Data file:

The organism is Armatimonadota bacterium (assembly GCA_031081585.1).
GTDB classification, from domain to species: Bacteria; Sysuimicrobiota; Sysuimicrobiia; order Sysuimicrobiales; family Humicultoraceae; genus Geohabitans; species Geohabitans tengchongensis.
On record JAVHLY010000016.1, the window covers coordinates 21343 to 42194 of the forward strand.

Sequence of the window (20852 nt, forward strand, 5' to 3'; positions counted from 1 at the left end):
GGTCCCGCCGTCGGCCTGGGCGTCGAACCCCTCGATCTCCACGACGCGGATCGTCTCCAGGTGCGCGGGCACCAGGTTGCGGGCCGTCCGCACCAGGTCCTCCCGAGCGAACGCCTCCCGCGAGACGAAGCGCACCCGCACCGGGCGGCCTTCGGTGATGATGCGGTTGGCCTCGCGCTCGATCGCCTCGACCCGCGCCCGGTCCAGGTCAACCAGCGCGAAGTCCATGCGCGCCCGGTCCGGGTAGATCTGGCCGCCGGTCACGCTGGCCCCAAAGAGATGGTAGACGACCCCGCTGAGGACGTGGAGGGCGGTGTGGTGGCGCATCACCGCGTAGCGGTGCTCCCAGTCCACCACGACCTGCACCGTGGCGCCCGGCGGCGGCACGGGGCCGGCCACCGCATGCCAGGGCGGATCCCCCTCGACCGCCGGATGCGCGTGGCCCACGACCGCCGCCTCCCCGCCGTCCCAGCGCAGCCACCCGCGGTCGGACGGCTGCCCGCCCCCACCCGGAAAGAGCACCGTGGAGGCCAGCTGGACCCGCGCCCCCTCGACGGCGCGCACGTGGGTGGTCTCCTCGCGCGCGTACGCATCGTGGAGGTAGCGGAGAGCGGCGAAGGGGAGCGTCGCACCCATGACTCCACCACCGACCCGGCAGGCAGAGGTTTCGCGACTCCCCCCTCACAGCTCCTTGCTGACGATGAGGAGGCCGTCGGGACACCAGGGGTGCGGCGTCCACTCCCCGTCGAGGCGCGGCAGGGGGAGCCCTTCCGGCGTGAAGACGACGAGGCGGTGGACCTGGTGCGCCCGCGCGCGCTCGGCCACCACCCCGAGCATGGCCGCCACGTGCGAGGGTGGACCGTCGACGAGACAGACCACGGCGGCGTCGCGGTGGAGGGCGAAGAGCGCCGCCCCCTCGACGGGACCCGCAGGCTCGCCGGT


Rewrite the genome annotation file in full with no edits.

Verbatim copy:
The organism is Armatimonadota bacterium (assembly GCA_031081585.1).
GTDB classification, from domain to species: Bacteria; Sysuimicrobiota; Sysuimicrobiia; order Sysuimicrobiales; family Humicultoraceae; genus Geohabitans; species Geohabitans tengchongensis.
On record JAVHLY010000016.1, the window covers coordinates 21343 to 42194 of the forward strand.

Sequence of the window (20852 nt, forward strand, 5' to 3'; positions counted from 1 at the left end):
GGTCCCGCCGTCGGCCTGGGCGTCGAACCCCTCGATCTCCACGACGCGGATCGTCTCCAGGTGCGCGGGCACCAGGTTGCGGGCCGTCCGCACCAGGTCCTCCCGAGCGAACGCCTCCCGCGAGACGAAGCGCACCCGCACCGGGCGGCCTTCGGTGATGATGCGGTTGGCCTCGCGCTCGATCGCCTCGACCCGCGCCCGGTCCAGGTCAACCAGCGCGAAGTCCATGCGCGCCCGGTCCGGGTAGATCTGGCCGCCGGTCACGCTGGCCCCAAAGAGATGGTAGACGACCCCGCTGAGGACGTGGAGGGCGGTGTGGTGGCGCATCACCGCGTAGCGGTGCTCCCAGTCCACCACGACCTGCACCGTGGCGCCCGGCGGCGGCACGGGGCCGGCCACCGCATGCCAGGGCGGATCCCCCTCGACCGCCGGATGCGCGTGGCCCACGACCGCCGCCTCCCCGCCGTCCCAGCGCAGCCACCCGCGGTCGGACGGCTGCCCGCCCCCACCCGGAAAGAGCACCGTGGAGGCCAGCTGGACCCGCGCCCCCTCGACGGCGCGCACGTGGGTGGTCTCCTCGCGCGCGTACGCATCGTGGAGGTAGCGGAGAGCGGCGAAGGGGAGCGTCGCACCCATGACTCCACCACCGACCCGGCAGGCAGAGGTTTCGCGACTCCCCCCTCACAGCTCCTTGCTGACGATGAGGAGGCCGTCGGGACACCAGGGGTGCGGCGTCCACTCCCCGTCGAGGCGCGGCAGGGGGAGCCCTTCCGGCGTGAAGACGACGAGGCGGTGGACCTGGTGCGCCCGCGCGCGCTCGGCCACCACCCCGAGCATGGCCGCCACGTGCGAGGGTGGACCGTCGACGAGACAGACCACGGCGGCGTCGCGGTGGAGGGCGAAGAGCGCCGCCCCCTCGACGGGACCCGCAGGCTCGCCGGT